Dr GETHING, whose energetic and impulsive ways tamped him with a special individuality, and whose general and generous temper, together with a hospitable and charitable habit, endeared him to many people, arrived in this colony in 1850 in charge of the immigrant ship 'Raleigh' and at once settled to the practice of his profession at Port Adelaide, with whose subsequent history he has been closely connected.

The young doctor, who was born at Usk, in Wales, in 1826, came here full of honours, having graduated as M.D. at Edinburgh, and being a member of the Royal College of Surgeons in England, and licentiate of the Apothecaries Society, London.  Amongst his college friends were men who have since become eminent, as Mr Justice HAWKINS, Professor HUZLEY, and others. During his residence in the Port of over a generation he earned the confidence and respect of all classes, and in company was a host in himself, being a well-read gentleman, with great sense of humour and keen observation.  He was practically in harness to the last, having but recently obtained a month's leave of absence from the Government, whose Health Officer he has been since Dr. DUNCAN died in 1878.  He went with Mr. J.E. DEMPSTER, J.P. to Hahndorf to try the effect of a change of air, and was as hearty as possible till the fatal attack seized him.  Drs WELD, and RENNER attended him, and Drs TOLL [his partner & his wife's brotherand SEABROOK followed in the morning.  The two latter gentlemen arrived shortly after death.  

Dr GETHING's age was fifty-seven years.  He leaves a widow and family, towards whom in their bereavement there will be numerous expressions of sympathy, not only in Port Adelaide, but in many other places.  On Monday morning, at Port Adelaide, the respected felt for the memory of the late Dr GETHING showed itself in flags flying a half mast, and in the shutters of the principal shops being left up.  The funeral took place at Blakiston on Tuesday.  The Rev. J. W. GOWER conducted the services, and the Church at the cemetery was crowded.  In addition to a large number of person from the city and Port Adelaide the lads of Hahndorf College joined in the procession, which was very lengthy.'  

 

6.    The South Australian Advertiser [Adelaide, SA:1858-1889] Monday 22 October 1883, Page 6, Death of Dr. GETHING.

'​A general feeling of regret was experienced at Port Adelaide, on Sunday afternoon, October 21, when it became known that Dr GETHING had died at Hahndorf on that morning.  The sad event was almost altogether unexpected.  The doctor had apparently been in his usual health during the last few days, and indeed for weeks, and when he left Port Adelaide on Saturday afternoon on one of his periodical visits to Hahndorf no one for a moment supposed that he was never to see the old and welcome face again.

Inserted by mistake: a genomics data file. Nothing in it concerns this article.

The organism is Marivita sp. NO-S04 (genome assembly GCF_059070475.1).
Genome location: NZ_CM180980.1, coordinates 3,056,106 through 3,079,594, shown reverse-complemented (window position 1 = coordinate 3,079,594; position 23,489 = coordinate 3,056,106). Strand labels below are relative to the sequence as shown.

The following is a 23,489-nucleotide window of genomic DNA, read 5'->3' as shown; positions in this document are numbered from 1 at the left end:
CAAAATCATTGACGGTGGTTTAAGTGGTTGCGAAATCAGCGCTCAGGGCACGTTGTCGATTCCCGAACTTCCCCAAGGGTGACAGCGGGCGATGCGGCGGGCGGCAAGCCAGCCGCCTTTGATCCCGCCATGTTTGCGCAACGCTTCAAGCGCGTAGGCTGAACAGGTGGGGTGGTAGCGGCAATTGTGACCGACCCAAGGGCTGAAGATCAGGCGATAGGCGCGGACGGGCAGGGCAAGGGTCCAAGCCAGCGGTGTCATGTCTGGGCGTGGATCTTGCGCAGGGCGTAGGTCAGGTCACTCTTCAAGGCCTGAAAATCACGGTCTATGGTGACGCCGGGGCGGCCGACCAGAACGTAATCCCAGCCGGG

The doctor was accompanied to Hahndorf by Mrs GETHING, several of his children, and Mr J.E. DEMPSTER and seemed to be in his usual health and cheerful spirits.  But at about 11 o'clock in the evening, before retiring to rest, he was seized, without any warning, with an attack of apoplexy, and remained unconscious until his death, which took place a few minutes before 7 o'clock next morning.  

The local medical men, Drs. WELD and RENNER, were in attendance, and Dr. TOLL, his brother in law, was telegraphed for from the Port.  The latter, however, with Dr. S. SEABROOKE who accompanied him was unable to reach Hahndorf until all was over.  Although the unfortunate  occurrence was so sudden, yet to those who knew the deceased gentleman intimately, it was not a very great surprise.  He had on previous occasions been laid aside from his duties for short periods, and he had expressed his belief that his end would be sudden, and be earned by the malady to which he succumbed.  This knowledge, acquired from his professional skill, caused him no uneasiness, so far as could be seen from his ever pleasant and genial manner.  

It must, however, have crossed his mind, for "it is a most singular circumstance," says our shipping reporter, "that on Friday night he visited the Semaphore station, and on leaving took a more than usually affectionate farewell of his assistant, remarking as he did so that he might never see him again.  Dr GETHING was born at Use in Wales in 1826 and graduated at Edinburgh, becoming M.R.C.S., and taking the degree of M.D.  He had for his teachers two or three of the most remarkable men of the century in anatomy and physiology, including Professor Richard OWEN, and amongst his fellow-students were HUXLEY and BEALE.  

Having obtained high honours at the comparatively early age of 23 years, he was compelled in consequence of weak health to leave England, and deciding upon South Australia as his abode because of its climate he came out here early in 1850 in the ship 'Raleigh', of which he was one of the surgeons, and settled in Port Adelaide.  His and and most engaging manner soon secured him many friends, and his medical skill enabled him quickly to obtain a good practice, which he never afterwards lost.  It is needless and, indeed, it would be impossible to relate the many good deeds or to call special attention to the valuable qualities which endeared Dr. GETHING to all classes at Port Adelaide.